The Nervous System: Autonomic Nervous System Pearson Education, Inc. 17 The Nervous System: Autonomic Nervous System Introduction The autonomic nervous system: Functions outside of our conscious awareness Makes routine adjustments in our body s systems The autonomic nervous

More information

Nervous Systems: Diversity & Functional Organization

Nervous Systems: Diversity & Functional Organization Nervous Systems: Diversity & Functional Organization Diversity of Neural Signaling The diversity of neuron structure and function allows neurons to play many roles. 3 basic function of all neurons: Receive

More information

Spinal cord. We have extension of the pia mater below L1-L2 called filum terminale

Spinal cord. We have extension of the pia mater below L1-L2 called filum terminale Spinal cord Part of the CNS extend from foramen magnum to the level of L1-L2 (it is shorter than the vertebral column) it is covered by spinal meninges. It is cylindrical in shape. It s lower end become

More information

Chapter 14 The Autonomic Nervous System Chapter Outline

Chapter 14 The Autonomic Nervous System Chapter Outline Chapter 14 The Autonomic Nervous System Chapter Outline Module 14.1 Overview of the Autonomic Nervous System (Figures 14.1 14.3) A. The autonomic nervous system (ANS) is the involuntary arm of the peripheral

More information

With other members of your lab group, discuss the following questions: - The spinal cord connects directly to which part of the brain?

With other members of your lab group, discuss the following questions: - The spinal cord connects directly to which part of the brain? BIOLOGY 211: HUMAN ANATOMY & PHYSIOLOGY ************************************************************************************************************************* SPINAL CORD, SPINAL NERVES, AND REFLEXES

More information

Autonomic Nervous System Dr. Ali Ebneshahidi

Autonomic Nervous System Dr. Ali Ebneshahidi Autonomic Nervous System Dr. Ali Ebneshahidi Nervous System Divisions of the nervous system The human nervous system consists of the central nervous System (CNS) and the Peripheral Nervous System (PNS).

More information

Spinal Cord H. Ruth Clemo, Ph.D.

Spinal Cord H. Ruth Clemo, Ph.D. Spinal Cord H. Ruth Clemo, Ph.D. OBJECTIVES After studying the material of this lecture, the student should be familiar with: 1. Surface anatomy of the spinal cord. 2. Internal structure and organization

More information

I. Neural Control of Involuntary Effectors. Chapter 9. Autonomic Motor Nerves. Autonomic Neurons. Autonomic Ganglia. Autonomic Neurons 9/19/11

I. Neural Control of Involuntary Effectors. Chapter 9. Autonomic Motor Nerves. Autonomic Neurons. Autonomic Ganglia. Autonomic Neurons 9/19/11 Chapter 9 I. Neural Control of Involuntary Effectors The Autonomic Nervous System Lecture PowerPoint Copyright The McGraw-Hill Companies, Inc. Permission required for reproduction or display. Autonomic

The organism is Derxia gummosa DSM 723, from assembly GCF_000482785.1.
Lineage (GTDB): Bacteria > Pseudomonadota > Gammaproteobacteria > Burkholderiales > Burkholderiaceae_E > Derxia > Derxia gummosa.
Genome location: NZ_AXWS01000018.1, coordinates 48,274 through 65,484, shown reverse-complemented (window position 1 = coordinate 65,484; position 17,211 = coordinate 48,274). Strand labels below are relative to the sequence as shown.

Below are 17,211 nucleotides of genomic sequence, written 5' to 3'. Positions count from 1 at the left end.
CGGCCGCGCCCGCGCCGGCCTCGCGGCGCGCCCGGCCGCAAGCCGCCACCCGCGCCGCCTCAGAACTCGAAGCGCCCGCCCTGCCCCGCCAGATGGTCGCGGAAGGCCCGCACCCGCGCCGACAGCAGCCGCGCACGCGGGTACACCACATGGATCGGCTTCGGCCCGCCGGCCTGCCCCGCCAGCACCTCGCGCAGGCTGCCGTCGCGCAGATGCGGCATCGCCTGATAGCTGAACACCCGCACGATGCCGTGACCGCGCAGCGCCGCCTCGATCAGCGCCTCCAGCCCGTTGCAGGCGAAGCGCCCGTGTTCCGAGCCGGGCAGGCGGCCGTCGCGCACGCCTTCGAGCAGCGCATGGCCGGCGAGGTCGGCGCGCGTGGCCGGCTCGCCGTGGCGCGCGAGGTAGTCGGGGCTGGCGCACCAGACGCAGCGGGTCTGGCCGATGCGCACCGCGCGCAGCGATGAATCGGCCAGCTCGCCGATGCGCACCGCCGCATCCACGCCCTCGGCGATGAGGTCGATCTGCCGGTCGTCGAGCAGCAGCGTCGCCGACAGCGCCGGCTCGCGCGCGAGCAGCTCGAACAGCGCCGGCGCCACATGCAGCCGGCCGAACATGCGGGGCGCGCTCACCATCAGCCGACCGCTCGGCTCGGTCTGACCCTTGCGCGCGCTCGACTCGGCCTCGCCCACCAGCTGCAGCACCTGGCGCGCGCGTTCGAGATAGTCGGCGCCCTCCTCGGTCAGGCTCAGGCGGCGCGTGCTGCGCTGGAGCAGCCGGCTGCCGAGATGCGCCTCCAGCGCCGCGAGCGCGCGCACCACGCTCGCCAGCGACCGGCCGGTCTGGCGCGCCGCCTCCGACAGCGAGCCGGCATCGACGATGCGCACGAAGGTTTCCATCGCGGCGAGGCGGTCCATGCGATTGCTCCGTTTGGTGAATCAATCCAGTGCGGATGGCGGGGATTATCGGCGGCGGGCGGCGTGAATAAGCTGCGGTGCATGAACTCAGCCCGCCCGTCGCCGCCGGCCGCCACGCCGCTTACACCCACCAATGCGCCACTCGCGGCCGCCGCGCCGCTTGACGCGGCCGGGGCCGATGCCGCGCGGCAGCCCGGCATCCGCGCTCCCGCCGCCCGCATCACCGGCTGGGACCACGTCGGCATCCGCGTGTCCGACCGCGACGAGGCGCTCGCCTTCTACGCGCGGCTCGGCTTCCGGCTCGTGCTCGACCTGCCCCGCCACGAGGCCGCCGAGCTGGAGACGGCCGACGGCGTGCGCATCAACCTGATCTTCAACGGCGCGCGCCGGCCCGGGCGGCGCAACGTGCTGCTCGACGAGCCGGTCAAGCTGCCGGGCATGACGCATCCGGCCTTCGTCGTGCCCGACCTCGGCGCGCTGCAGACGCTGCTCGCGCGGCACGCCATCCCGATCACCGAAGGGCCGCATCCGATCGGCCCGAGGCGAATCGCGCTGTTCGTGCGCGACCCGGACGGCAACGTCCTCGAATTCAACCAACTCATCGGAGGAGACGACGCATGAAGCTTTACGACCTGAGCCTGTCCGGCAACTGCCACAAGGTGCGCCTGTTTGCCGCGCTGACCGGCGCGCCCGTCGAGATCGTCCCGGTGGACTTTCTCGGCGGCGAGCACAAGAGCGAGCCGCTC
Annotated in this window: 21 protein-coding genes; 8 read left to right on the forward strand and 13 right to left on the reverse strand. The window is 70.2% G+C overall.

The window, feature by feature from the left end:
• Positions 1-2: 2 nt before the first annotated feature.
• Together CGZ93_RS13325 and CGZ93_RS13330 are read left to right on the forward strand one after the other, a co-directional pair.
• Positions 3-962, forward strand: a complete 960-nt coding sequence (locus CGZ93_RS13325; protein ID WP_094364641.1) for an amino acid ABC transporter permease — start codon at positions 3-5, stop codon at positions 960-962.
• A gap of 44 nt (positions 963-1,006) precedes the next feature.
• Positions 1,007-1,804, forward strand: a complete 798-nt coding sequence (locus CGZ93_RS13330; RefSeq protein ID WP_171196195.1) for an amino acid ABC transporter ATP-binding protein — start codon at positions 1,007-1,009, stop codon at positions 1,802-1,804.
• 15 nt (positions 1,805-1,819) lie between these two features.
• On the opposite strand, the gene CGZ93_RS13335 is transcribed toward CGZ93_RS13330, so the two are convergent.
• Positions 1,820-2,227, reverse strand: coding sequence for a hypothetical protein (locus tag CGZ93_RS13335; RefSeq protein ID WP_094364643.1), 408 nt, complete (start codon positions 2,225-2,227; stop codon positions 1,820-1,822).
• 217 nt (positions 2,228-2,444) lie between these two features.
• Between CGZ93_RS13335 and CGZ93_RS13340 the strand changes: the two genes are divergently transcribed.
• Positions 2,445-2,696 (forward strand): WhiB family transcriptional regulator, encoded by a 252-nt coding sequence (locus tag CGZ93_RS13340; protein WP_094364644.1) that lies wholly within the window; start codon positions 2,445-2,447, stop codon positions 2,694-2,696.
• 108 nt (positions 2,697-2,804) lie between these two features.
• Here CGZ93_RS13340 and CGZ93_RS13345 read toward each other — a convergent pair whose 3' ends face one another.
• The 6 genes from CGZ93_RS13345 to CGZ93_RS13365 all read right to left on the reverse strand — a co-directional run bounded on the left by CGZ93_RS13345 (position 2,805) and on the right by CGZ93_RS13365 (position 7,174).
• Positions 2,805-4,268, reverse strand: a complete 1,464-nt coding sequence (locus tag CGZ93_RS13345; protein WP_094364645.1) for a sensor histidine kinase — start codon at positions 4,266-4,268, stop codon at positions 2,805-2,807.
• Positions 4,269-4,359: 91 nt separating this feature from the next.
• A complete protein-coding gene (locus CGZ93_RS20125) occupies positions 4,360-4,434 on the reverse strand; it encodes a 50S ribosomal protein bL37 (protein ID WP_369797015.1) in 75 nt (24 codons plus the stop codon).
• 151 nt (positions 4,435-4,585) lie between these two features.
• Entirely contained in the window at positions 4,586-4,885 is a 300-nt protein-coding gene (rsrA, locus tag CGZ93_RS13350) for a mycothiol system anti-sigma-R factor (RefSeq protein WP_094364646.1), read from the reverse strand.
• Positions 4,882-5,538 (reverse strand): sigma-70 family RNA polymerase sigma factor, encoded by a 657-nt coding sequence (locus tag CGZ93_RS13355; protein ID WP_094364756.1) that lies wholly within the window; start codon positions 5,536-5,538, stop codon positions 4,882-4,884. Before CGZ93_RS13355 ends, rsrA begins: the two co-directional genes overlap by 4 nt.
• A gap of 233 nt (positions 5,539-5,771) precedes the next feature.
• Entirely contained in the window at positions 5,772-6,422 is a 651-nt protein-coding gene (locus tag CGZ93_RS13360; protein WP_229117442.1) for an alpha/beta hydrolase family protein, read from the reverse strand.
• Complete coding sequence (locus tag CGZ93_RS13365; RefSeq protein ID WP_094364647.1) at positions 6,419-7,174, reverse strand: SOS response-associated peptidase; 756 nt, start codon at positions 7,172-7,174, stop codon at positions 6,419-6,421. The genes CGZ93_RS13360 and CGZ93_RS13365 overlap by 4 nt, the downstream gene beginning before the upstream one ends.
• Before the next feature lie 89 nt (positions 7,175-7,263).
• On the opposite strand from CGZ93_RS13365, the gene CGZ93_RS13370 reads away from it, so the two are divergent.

More information

Cranial Nerve VII - Facial Nerve. The facial nerve has 3 main components with distinct functions

Cranial Nerve VII - Facial Nerve. The facial nerve has 3 main components with distinct functions Cranial Nerve VII - Facial Nerve The facial nerve has 3 main components with distinct functions Somatic motor efferent Supplies the muscles of facial expression; posterior belly of digastric muscle; stylohyoid,

More information

Primary Functions. Monitor changes. Integrate input. Initiate a response. External / internal. Process, interpret, make decisions, store information

Primary Functions. Monitor changes. Integrate input. Initiate a response. External / internal. Process, interpret, make decisions, store information NERVOUS SYSTEM Monitor changes External / internal Integrate input Primary Functions Process, interpret, make decisions, store information Initiate a response E.g., movement, hormone release, stimulate/inhibit

More information

Overview. Part I. Part II. Meninges Vascular System Major Cortical Structures Cranial Nerves. Ventricular System Major Subcortical Structures

Overview. Part I. Part II. Meninges Vascular System Major Cortical Structures Cranial Nerves. Ventricular System Major Subcortical Structures Basic Neuroanatomy Overview Part I Meninges Vascular System Major Cortical Structures Cranial Nerves Part II Ventricular System Major Subcortical Structures Part I Meninges Vascular System Major Cortical

More information

M555 Medical Neuroscience Lab 1: Gross Anatomy of Brain, Crainal Nerves and Cerebral Blood Vessels

M555 Medical Neuroscience Lab 1: Gross Anatomy of Brain, Crainal Nerves and Cerebral Blood Vessels M555 Medical Neuroscience Lab 1: Gross Anatomy of Brain, Crainal Nerves and Cerebral Blood Vessels Anatomical Directions Terms like dorsal, ventral, and posterior provide a means of locating structures

More information

Spinal Cord Organization. January 12, 2011

Spinal Cord Organization. January 12, 2011 Spinal Cord Organization January 12, 2011 Spinal Cord 31 segments terminates at L1-L2 special components - conus medullaris - cauda equina no input from the face Spinal Cord, Roots & Nerves Dorsal root

More information

7.2.notebook January 15, 2016

7.2.notebook January 15, 2016 7.2 Central Nervous System 1 I. Anatomy of the nervous system A. The CNS controls & coordinates the body by: 1. monitoring activities of the body 2. communicating & exchanging information between parts

More information

Learning Modules - Medical Gross Anatomy Nervous System Overview - Page 1 of 14